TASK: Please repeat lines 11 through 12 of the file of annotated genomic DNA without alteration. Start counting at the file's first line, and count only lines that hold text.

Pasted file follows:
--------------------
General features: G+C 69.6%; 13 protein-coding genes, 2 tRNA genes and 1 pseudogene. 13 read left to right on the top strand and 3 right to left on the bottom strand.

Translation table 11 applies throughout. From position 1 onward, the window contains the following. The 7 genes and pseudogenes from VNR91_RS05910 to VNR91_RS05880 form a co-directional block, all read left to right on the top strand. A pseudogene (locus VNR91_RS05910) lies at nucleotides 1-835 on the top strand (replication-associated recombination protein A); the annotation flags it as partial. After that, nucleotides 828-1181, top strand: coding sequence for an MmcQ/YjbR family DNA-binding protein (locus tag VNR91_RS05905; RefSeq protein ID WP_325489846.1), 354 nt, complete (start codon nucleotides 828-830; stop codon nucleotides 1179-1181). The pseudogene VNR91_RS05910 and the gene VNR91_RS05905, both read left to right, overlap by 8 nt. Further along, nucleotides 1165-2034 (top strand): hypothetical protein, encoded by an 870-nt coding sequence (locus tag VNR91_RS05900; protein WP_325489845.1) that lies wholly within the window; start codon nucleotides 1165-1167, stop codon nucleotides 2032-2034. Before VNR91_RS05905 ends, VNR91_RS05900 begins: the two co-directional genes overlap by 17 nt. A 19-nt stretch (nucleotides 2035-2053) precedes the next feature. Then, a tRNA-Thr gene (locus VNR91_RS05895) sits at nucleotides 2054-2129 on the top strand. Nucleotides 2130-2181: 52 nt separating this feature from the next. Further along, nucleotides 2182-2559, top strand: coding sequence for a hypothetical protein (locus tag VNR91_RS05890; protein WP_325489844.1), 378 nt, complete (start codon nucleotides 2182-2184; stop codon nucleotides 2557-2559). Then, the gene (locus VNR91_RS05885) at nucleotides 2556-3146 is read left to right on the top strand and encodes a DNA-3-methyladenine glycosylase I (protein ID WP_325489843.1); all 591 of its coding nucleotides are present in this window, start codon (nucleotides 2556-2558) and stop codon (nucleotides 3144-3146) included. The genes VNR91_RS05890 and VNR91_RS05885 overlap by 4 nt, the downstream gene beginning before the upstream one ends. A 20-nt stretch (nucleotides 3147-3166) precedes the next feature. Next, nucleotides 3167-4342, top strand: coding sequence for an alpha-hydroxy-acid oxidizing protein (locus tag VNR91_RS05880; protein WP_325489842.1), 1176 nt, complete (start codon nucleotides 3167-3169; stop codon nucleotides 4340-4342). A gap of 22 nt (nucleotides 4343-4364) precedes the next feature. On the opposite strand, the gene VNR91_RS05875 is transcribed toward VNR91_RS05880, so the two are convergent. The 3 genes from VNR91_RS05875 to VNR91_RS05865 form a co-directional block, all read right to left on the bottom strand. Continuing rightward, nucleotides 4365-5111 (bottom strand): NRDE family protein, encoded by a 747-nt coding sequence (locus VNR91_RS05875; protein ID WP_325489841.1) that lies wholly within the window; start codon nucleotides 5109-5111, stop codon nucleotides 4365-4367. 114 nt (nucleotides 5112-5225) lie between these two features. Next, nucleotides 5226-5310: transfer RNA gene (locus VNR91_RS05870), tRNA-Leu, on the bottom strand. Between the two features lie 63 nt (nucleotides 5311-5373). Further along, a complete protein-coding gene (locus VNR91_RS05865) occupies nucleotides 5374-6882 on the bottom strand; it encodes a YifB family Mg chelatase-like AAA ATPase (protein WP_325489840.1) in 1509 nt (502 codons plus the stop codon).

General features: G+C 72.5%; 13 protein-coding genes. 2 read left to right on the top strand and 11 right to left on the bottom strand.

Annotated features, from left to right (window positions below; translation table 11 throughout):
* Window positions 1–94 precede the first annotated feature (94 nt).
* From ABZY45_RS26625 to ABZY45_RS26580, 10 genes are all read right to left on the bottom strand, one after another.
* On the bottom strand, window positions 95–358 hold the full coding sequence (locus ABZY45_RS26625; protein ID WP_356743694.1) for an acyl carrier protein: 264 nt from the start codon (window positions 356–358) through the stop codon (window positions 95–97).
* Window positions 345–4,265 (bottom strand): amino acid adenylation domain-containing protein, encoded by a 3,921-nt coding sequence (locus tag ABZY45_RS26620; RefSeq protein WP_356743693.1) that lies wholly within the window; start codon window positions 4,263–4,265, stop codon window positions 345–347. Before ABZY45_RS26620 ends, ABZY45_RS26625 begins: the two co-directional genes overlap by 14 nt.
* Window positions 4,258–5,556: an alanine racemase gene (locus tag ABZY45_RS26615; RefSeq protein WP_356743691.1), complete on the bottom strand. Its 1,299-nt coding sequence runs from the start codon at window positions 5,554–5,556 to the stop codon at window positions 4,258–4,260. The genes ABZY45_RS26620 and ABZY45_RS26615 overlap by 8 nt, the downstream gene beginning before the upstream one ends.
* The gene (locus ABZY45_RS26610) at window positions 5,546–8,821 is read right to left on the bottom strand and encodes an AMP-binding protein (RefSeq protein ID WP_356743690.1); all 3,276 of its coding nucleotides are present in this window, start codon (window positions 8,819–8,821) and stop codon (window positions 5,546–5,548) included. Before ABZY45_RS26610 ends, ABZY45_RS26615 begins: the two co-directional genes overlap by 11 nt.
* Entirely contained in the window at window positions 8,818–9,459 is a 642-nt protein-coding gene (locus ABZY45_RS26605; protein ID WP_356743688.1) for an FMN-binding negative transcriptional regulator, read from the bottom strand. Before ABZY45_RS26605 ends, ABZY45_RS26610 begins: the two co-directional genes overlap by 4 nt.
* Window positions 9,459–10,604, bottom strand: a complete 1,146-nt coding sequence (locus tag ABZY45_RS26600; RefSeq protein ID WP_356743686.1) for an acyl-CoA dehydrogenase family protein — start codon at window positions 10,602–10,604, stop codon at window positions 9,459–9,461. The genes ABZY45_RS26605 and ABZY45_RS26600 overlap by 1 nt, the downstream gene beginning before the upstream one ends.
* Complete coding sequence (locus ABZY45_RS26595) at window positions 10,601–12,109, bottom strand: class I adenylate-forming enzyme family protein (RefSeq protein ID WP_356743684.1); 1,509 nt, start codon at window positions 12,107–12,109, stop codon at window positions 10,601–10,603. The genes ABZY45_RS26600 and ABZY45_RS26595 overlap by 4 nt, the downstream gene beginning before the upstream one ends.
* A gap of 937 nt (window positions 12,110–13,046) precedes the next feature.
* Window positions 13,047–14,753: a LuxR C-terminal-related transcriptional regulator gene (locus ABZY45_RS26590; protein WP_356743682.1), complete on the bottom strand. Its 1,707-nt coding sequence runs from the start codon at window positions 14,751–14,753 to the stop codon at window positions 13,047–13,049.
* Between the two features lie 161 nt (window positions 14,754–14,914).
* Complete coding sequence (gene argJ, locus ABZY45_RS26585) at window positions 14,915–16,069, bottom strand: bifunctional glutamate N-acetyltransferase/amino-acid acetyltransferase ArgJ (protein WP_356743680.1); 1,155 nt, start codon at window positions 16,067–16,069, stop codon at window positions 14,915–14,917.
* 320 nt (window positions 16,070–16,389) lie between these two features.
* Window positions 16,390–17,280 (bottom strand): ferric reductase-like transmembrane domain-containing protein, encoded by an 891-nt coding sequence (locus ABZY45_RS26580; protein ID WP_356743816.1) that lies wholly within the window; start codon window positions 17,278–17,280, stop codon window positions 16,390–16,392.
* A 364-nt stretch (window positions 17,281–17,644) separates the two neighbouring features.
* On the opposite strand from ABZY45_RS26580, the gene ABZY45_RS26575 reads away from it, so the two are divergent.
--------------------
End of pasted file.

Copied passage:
* Entirely contained in the window at window positions 8,818–9,459 is a 642-nt protein-coding gene (locus ABZY45_RS26605; protein ID WP_356743688.1) for an FMN-binding negative transcriptional regulator, read from the bottom strand. Before ABZY45_RS26605 ends, ABZY45_RS26610 begins: the two co-directional genes overlap by 4 nt.
* Window positions 9,459–10,604, bottom strand: a complete 1,146-nt coding sequence (locus tag ABZY45_RS26600; RefSeq protein ID WP_356743686.1) for an acyl-CoA dehydrogenase family protein — start codon at window positions 10,602–10,604, stop codon at window positions 9,459–9,461. The genes ABZY45_RS26605 and ABZY45_RS26600 overlap by 1 nt, the downstream gene beginning before the upstream one ends.